Edit Module Edit Module
Bookmark and Share Email this page Email Print this page Print Pin It Feed Feed

WS Journal Proclaims ThyssenKrupp Turnaround

Heinrich Hiesinger’s strategy seems to be working as ThyssenKrupp’s fourth quarter earnings of $0.57 per share were nearly double analyst expectations.

Heinrich Hiesinger’s strategy seems to be working as ThyssenKrupp’s fourth quarter earnings of $0.57 per share were nearly double analyst expectations.

AP Photo/Martin Meissner

The Wall Street Journal described German-based ThyssenKrupp AG as a “German steel dinosaur” at the time, five years ago, when Chief Executive Heinrich Hiesinger began a painful restructuring. The company that had armed German troops for more than 150 years had fallen victim to corruption scandals, internal squabbles and inefficiency stemming from an ill-timed expansion to the Americas.

According to the Journal, Hiesinger — an engineer by trade — has since cut ThyssenKrupp’s steel production to less than 30 percent of sales and transformed the company into a more diversified capital goods company. Its elevator and escalator business is a world leader. Hiesinger found he had an entire corporate culture to reform, one that fought working as an integrated group.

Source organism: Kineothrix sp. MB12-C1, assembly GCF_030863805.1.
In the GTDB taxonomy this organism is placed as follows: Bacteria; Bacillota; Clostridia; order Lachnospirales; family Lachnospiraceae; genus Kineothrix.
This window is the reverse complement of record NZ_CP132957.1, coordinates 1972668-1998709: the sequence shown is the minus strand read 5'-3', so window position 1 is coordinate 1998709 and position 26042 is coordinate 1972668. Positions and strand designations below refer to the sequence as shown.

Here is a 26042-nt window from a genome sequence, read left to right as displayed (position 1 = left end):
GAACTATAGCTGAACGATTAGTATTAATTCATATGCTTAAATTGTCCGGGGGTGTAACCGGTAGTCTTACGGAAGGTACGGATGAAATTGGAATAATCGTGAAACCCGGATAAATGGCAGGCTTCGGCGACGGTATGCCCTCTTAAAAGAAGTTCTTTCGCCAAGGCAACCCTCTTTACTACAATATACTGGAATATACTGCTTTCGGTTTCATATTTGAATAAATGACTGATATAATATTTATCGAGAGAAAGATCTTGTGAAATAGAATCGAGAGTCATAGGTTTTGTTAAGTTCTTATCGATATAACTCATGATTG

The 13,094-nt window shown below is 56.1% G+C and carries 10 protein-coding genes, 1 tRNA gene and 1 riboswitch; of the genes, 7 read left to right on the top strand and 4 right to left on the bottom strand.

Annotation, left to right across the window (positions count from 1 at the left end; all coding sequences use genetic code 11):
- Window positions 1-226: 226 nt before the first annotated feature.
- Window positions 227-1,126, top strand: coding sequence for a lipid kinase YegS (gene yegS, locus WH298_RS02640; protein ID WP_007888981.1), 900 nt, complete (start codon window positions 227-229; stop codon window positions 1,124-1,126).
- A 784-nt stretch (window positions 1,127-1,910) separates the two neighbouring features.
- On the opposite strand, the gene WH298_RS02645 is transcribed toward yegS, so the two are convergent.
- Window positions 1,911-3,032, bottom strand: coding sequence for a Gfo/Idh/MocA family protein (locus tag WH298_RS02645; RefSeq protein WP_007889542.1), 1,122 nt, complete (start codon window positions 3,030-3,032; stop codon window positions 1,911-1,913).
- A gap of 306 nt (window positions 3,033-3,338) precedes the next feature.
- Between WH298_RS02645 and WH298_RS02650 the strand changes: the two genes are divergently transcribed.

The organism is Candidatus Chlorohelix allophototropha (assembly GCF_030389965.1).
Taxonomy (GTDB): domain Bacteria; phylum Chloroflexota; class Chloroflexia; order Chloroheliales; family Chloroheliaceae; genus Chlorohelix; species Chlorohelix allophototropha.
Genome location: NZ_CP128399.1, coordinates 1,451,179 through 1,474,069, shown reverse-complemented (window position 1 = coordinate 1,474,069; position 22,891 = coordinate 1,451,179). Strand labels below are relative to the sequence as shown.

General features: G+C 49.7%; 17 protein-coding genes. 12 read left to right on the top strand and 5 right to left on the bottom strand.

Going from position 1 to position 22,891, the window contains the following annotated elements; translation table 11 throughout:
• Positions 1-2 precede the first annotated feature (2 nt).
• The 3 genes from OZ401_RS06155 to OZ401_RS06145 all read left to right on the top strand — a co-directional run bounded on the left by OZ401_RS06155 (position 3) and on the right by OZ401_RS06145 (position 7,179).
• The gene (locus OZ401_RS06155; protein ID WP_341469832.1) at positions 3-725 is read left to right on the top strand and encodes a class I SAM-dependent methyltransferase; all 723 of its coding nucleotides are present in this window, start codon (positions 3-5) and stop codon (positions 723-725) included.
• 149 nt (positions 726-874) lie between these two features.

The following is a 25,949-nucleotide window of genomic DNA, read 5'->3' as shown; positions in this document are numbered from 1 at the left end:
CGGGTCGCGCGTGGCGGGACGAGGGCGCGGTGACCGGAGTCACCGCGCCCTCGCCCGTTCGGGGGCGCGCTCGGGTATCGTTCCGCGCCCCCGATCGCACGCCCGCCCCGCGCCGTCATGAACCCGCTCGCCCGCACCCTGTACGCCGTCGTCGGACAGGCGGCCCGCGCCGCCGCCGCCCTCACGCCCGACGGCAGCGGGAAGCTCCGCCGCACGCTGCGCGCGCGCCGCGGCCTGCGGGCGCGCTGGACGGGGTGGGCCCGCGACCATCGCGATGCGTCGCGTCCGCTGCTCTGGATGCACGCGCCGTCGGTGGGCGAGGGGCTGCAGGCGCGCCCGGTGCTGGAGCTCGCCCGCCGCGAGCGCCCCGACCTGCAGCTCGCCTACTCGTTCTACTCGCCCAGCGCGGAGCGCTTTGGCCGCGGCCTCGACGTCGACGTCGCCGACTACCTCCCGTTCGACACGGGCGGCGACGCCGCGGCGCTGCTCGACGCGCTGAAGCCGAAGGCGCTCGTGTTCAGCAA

Whistleblowing about mismanagement and straight-out corruption was discouraged under the old regime. “How could it happen that our company was maneuvering itself in such a difficult situation and nobody raised a hand or corrected it beforehand?” Hiesinger commented to the Journal. “We wanted to build an organization where hierarchy is strongly reduced, so that truth has a chance to move up from bottom to top.”

Add your comment:
Edit Module
Edit Module
Edit ModuleShow Tags